Laura Jackson became seriously concerned about her daughter and math when the girl was in third grade. While many of her classmates flew through multiplication tests, Jackson’s daughter relied on her fingers to count, had difficulty reading clocks and burst into tears when asked at home to practice math flashcards.
At school, the 9-year-old had been receiving help from a math specialist for two years, with little improvement.
“We hit a point where she was asking me, ‘Mom, am I stupid?’” Jackson recalled.
One day, when having lunch with a friend, Jackson heard about a disorder known as dyscalculia. She later looked up a description of the learning disability that impacts a child’s ability to process numbers and retain math knowledge. “I was like, ‘Oh my gosh, this is my kid,’” Jackson said.
The Education Reporting Collaborative, a coalition of eight newsrooms, is documenting the math crisis facing schools and highlighting progress. Join our live expert panel for families, “Solving The Math Problem,” at 8 p.m. Eastern on Tuesday, Oct. 17, at https://st.news/mathwebinar. Members of the Collaborative are AL.com, The Associated Press, The Christian Science Monitor, The Dallas Morning News, The Hechinger Report, Idaho Education News, The Post and Courier in South Carolina, and The Seattle Times.
Nationwide, hundreds of thousands of students face challenges learning math due to disabilities like dyscalculia, a neurodevelopmental learning disorder caused by differences in parts of the brain that are involved with numbers and calculations. There are often obstacles to getting help.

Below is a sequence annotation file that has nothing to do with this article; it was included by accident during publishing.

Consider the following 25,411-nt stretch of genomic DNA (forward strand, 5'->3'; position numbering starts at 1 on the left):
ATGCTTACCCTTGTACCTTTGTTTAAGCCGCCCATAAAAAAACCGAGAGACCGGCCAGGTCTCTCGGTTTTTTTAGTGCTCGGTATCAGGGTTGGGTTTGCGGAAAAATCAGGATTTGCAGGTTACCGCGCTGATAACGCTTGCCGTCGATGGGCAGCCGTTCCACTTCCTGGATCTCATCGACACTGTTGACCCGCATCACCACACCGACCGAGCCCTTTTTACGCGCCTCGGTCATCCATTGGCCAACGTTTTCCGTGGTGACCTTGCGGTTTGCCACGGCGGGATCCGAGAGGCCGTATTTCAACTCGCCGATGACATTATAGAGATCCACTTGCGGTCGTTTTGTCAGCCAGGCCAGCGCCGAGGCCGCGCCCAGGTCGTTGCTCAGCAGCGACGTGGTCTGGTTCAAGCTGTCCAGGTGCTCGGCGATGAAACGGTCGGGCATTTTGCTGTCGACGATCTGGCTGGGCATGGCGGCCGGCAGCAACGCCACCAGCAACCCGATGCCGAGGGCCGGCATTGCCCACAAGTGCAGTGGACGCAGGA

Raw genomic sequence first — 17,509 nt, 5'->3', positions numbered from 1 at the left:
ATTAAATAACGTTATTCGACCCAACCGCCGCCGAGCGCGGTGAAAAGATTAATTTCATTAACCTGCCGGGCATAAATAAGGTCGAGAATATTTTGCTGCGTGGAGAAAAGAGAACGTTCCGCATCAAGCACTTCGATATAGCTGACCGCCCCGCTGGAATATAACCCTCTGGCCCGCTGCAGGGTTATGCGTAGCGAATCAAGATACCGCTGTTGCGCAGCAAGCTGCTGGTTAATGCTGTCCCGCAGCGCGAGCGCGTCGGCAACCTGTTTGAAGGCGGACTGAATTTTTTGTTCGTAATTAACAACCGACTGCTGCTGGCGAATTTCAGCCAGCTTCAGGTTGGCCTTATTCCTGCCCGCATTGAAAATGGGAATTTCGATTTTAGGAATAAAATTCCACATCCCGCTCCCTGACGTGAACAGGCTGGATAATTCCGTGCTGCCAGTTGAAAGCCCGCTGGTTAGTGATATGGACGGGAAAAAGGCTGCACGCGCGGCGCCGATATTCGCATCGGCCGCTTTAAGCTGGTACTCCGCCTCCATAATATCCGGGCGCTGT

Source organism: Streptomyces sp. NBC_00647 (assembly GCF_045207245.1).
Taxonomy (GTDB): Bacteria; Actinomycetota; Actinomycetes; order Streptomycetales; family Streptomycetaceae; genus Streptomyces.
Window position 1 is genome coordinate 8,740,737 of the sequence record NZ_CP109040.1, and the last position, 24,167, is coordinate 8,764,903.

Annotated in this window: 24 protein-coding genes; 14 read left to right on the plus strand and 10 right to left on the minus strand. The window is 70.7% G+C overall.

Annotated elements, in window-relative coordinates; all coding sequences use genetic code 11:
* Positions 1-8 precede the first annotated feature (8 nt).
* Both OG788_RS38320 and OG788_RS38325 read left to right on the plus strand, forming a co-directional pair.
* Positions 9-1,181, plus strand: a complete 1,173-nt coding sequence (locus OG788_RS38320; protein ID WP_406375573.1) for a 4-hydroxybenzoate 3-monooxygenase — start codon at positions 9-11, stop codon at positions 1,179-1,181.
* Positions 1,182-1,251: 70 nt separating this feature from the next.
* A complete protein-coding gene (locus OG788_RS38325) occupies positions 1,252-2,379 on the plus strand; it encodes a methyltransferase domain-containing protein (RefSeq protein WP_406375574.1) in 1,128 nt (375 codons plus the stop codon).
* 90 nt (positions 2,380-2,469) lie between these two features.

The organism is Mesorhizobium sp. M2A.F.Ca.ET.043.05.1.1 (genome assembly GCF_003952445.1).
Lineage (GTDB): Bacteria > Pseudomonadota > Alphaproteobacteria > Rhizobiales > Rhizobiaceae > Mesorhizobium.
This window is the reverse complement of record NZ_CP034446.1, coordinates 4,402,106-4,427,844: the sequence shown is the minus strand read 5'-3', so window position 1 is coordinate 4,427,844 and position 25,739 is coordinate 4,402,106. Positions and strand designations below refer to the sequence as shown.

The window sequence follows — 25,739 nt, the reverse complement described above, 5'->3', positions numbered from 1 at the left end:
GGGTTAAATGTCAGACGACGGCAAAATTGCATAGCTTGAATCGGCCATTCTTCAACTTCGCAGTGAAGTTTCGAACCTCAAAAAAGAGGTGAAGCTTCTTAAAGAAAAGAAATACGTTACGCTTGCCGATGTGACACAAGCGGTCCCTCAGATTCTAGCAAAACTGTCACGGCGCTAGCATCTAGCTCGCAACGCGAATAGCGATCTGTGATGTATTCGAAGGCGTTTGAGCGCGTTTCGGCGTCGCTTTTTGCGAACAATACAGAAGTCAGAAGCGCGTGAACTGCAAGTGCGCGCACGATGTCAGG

America’s schools have long struggled to identify and support students with learning disabilities of all kinds. Kids often languish while waiting to receive a diagnosis; families frequently have to turn to private providers to get one; and even with a diagnosis, some schools are unable to provide children the help they need.
That’s slowly changing — for some disabilities. Most states have passed laws that mandate screening early elementary students for the most common reading disability, dyslexia, and countless districts train teachers to recognize struggling readers. Meanwhile, parents and experts say schools neglect students with math disabilities like dyscalculia, which affects up to 7% of the population and often coexists with dyslexia.
“There’s not as much research on math disorders or dyscalculia,” as there is on reading disabilities, said Karen Wilson, a clinical neuropsychologist who specializes in the assessment of children with learning differences. “That also trickles down into schools.”
Math scores in the U.S. have remained dismal for years and only worsened during the COVID-19 pandemic. Learning struggles for some may be due to dyscalculia or other math learning disabilities, yet few teachers report their students have been screened for dyscalculia.
Experts say learning the most effective methods for teaching students with math disabilities could strengthen math instruction for all students.
“If it works for the students with the most severe disconnections and slower processing speeds, it’s still going to work for the kids that are in the ‘middle’ with math difficulties,” said Sandra Elliott, a former special education teacher and current chief academic officer at TouchMath, a multisensory math program.
Some signs of dyscalculia are obvious at an early age, if parents and educators know what to look for. Young children might have difficulty recognizing numbers or patterns. In elementary school, students may have trouble with math functions like addition and subtraction, word problems, counting money or remembering directions.